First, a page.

New Brunswick

Moncton daycare adopts vegan menu

The daycare at the Moncton YWCA is taking on a mission that many parents find next to impossible — getting kids to eat their vegetables.

YWCA official says plant-based diets are nutritious and better for the planet

Michèlee Nadeau shows off some of the items on the new plant-based menu at Margie's Early Learning Centre in Moncton. (YWCA Moncton/Facebook)

The daycare at the Moncton YWCA is taking on a mission that many parents find next to impossible — getting kids to eat their vegetables.

Margie's Early Learning Centre has adopted an entirely plant-based menu.

"Kids love it so far," said Michèle Nadeau, the YWCA's executive director.

"The transition was made gradually so they could get used to maybe a little change in the texture and the taste, but really, it's gone over very well."

Nadeau is also a registered holistic nutritionist.

She developed the menu herself based on her education and a lot of research.

Margie's Early Learning Centre hosted an open-house kitchen party Oct. 15 to let parents and children sample the new plant-based menu items. (YWCA Moncton/Facebook)

"It's not difficult at all to make sure that the kids have all the different proteins, plus all the different nutrients that plants will provide," she said.

The main thing is to understand what makes a complete protein, said Nadeau. Typically that's a grain combined with a legume or bean.

But some foods such as quinoa, chia seeds and hemp hearts have complete protein on their own.

The menu at the daycare includes children's favourites, such as spaghetti, pizza and burgers, but instead of meat ingredients they contain an alternative.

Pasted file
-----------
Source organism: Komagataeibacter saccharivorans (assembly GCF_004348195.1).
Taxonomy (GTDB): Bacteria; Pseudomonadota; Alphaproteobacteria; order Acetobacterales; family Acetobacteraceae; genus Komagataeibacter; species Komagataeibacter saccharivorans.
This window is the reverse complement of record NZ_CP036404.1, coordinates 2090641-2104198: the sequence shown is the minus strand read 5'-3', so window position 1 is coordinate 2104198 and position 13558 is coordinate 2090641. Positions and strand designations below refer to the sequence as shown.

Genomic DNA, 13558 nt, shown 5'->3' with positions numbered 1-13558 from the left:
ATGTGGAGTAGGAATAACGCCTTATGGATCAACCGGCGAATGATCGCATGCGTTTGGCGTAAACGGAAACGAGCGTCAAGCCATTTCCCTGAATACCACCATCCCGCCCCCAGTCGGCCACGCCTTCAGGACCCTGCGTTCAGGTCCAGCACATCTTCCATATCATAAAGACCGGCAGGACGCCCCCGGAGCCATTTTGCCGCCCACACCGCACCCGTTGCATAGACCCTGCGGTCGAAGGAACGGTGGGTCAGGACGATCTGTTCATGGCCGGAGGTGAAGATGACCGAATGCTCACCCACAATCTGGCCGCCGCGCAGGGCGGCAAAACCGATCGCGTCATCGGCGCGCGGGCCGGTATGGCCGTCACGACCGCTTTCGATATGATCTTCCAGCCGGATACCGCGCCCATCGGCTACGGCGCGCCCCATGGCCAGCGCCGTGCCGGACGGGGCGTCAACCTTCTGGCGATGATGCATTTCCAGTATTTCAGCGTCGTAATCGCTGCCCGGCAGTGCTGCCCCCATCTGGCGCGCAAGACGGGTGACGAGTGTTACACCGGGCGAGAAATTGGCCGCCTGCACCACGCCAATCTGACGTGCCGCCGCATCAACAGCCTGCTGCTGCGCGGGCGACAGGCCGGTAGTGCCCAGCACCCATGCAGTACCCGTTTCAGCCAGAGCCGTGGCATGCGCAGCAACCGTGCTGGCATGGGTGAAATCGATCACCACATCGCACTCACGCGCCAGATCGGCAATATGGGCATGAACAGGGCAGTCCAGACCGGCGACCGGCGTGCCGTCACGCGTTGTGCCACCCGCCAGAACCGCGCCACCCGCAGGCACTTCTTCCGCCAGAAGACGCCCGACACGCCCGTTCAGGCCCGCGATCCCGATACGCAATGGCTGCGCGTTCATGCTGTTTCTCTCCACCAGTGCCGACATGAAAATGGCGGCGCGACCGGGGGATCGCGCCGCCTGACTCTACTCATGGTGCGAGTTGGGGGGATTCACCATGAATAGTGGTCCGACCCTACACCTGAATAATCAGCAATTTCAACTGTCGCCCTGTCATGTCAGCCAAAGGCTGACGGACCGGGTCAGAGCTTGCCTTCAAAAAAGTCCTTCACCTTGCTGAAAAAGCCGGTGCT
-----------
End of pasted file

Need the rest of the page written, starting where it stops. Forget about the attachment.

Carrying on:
The shepherd's pie, for example, is made with lentils instead of ground beef.

"A lot of them don't even know the difference," she said.

The snack menu includes home-made granola and power balls. (YWCA Moncton/Facebook)

Of course, some children are still "picky eaters."

Nadeau said they're given plenty of opportunities to try new things.

"What we do is we ask our educators to sit down with them and have a conversation around the meal, what's in the food, inviting the kids to smell, to taste, to touch — to really make it a sensory experience so they really enjoy the experience of eating."

In modern lifestyles, eating is almost a lost art, said Nadeau.

"We've really gone away from sitting down and socializing around a meal, so we really want to introduce that to the children and they are responding very, very well."

Michèle Nadeau, Executive Director of the Moncton YWCA, explains how kids and parents are reacting to plant-based meals. 7:17

Nadeau said she braced herself for a lot of pushback from parents, as well, but has been pleasantly surprised by the reaction.

"We've even got some parents saying, 'You know, I'm really glad my child's going to be eating this way because I don't necessarily have the time or the knowledge to be able to provide such meals at home.'"

Nadeau said the main motive for the change was to reduce the centre's carbon footprint.

"We really want to make sure that these kids had a planet to live on in the future. And research shows that one of the best ways to have an impact is to switch towards plant based, so that's why we did that."

With files from Information Morning Moncton

Comments

To encourage thoughtful and respectful conversations, first and last names will appear with each submission to CBC/Radio-Canada's online communities (except in children and youth-oriented communities). Pseudonyms will no longer be permitted.

By submitting a comment, you accept that CBC has the right to reproduce and publish that comment in whole or in part, in any manner CBC chooses. Please note that CBC does not endorse the opinions expressed in comments. Comments on this story are moderated according to our Submission Guidelines. Comments are welcome while open. We reserve the right to close comments at any time.

now